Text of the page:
Similarly, if I were to say “Ronald Regan is the president of the United States,” this would be false because I am saying it NOW, in 2010. If I found that exact same statement having been said or written in 1983, it would be true because the statement IMPLIES the time. The time at which something was said or written, and the person who said or wrote it is its context. Without the context, there is no way to determine if the statement is true of false.

Another piece of CONTEXT is Prior Knowledge- the things you have already learned. Consider this statement: “MY rubber duck is exceptionally large!” IS this true or false? If you’ve read my previous posts, you’ll know the ducky of which I speak to be around 4 inches tall. This doesn’t answer the question, but it helps. If you also know how big an average rubber ducky is (between 3-5 inches tall), you will know that, in the context of typical rubber ducks, my statement is false. If aliens somehow have transformed him into an 80 foot tall mecha-ducky, we could all agree in THAT context that he was exceptionally large, and fairly likely at some point to wind up fighting with the Power Rangers.

Here is the trouble with some words. How big is “Large”? Is it 200 pounds? Is it six miles? Is it twenty five liters? $4,000? There is no answer to that, because it is a term relative to the context. Compared to the starting lineup for the Miami Dolphins, my ducky is VERY SMALL. Compared to a dust mite, he is HUGE. Thus it is the responsibility of both the speaker/writer to convey the context clearly and the listener/reader to discover the context. Without an understanding of CONTEXT there is much which cannot be determined to be true or false. I think you’ll find that lots of arguments are really based on this misunderstanding. Just listen to anyone arguing about which of two movies is BETTER. Do they mean, “Better at showing alien heads exploding?” or “Better at not whipping the camera around until I want to hurl,” or “Better at making me laugh with inappropriate sound effects,” or “Better at bringing in ridiculous amounts of money at the box office,”? Most of the time people will rant and rave at each other about which is BETTER without ever defining the context of BETTER AT WHAT?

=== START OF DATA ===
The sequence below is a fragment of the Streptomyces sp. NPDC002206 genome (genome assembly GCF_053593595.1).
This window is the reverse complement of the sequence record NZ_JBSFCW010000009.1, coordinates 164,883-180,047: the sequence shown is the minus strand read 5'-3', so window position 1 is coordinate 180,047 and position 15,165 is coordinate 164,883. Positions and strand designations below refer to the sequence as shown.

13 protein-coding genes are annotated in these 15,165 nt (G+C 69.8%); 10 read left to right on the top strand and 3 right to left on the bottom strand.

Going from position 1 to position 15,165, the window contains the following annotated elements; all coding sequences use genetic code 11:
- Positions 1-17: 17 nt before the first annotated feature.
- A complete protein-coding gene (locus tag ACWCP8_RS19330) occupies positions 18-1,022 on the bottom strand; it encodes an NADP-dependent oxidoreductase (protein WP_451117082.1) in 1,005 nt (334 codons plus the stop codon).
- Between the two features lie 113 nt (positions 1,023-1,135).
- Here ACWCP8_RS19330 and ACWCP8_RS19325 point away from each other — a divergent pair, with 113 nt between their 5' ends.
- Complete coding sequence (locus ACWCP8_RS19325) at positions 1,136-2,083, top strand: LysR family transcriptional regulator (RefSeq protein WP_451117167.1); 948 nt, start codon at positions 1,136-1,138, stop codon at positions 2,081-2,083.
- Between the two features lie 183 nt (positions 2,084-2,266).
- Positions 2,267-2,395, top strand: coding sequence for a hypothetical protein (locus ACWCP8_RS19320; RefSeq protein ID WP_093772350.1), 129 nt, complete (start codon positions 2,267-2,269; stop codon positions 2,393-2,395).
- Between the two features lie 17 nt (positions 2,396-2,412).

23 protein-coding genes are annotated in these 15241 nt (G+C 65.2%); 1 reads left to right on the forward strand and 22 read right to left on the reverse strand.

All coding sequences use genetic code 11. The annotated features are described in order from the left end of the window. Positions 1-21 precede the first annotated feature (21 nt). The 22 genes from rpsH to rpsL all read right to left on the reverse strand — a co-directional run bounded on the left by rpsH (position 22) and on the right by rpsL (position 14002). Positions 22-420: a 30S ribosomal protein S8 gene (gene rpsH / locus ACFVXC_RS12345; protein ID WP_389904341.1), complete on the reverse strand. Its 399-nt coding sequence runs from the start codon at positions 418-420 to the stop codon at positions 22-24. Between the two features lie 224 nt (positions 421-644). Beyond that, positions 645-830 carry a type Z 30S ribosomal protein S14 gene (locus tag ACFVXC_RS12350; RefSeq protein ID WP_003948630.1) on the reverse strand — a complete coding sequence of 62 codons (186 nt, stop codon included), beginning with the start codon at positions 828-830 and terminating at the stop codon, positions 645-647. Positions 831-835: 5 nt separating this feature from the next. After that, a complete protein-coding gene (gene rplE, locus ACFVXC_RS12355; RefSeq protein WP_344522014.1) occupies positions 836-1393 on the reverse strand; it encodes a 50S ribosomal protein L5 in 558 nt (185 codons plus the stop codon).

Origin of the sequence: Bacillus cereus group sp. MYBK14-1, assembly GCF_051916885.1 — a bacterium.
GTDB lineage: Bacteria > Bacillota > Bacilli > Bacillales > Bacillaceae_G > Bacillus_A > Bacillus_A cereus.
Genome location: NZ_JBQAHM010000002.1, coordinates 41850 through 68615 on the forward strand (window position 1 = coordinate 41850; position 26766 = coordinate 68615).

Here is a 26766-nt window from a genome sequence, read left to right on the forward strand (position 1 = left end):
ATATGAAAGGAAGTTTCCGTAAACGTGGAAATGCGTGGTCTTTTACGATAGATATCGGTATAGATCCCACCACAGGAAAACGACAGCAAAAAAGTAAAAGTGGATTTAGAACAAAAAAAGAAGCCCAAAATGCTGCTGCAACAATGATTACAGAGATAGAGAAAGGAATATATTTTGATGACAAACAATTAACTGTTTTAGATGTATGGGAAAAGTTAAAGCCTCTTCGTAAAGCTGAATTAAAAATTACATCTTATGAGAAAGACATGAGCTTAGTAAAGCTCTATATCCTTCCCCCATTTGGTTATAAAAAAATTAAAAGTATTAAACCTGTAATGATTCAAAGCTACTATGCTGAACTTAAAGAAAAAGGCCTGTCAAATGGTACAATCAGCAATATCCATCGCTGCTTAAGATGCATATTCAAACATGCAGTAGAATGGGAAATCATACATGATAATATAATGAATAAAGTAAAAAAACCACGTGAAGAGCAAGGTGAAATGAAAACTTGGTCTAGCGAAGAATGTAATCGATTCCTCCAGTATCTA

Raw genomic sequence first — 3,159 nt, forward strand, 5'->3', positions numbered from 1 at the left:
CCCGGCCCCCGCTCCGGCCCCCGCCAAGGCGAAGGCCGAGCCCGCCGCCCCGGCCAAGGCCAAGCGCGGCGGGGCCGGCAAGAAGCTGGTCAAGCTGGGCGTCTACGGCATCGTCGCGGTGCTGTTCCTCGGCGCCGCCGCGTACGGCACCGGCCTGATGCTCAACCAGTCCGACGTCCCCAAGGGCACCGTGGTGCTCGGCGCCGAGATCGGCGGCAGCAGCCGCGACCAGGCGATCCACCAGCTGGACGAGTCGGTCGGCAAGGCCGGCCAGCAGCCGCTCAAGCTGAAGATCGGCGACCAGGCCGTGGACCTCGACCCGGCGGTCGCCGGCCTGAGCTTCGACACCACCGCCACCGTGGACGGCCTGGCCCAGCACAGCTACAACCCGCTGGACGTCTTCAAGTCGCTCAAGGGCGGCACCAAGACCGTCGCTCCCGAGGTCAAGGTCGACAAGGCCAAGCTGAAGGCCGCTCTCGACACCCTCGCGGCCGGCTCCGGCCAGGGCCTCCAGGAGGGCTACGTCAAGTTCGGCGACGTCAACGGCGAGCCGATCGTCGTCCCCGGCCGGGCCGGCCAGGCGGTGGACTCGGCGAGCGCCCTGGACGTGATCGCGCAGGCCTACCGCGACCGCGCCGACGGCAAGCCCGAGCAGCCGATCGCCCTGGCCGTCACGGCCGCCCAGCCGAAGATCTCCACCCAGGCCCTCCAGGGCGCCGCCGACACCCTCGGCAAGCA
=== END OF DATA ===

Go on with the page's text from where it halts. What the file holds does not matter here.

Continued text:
I think we could avoid a lot of angry cafeteria fights (And probably most of those Political News shows) if everyone spent more time defining their context and less time assuming what it might be. One thing which is true no matter who you are or when it happens is this: If you spend an hour fighting with someone, using all of your reasoning skills and college style vocabulary words to demolish their position, but then you both find that you actually agree but simply had no idea what the other person was talking about, you are going to feel REALLY stupid. In this context, I’d like to suggest that maybe listening is better.

Oh, and in case you were wondering what the title of this post means (Text without Context is Pretext for Prooftext), it simply means this: Scripture without context will be used by people to try and get the Bible to say whatever they want it to say, instead of (With context) what it actually says. But as Dr Seuss taught us, everything is more fun to learn when it rhymes.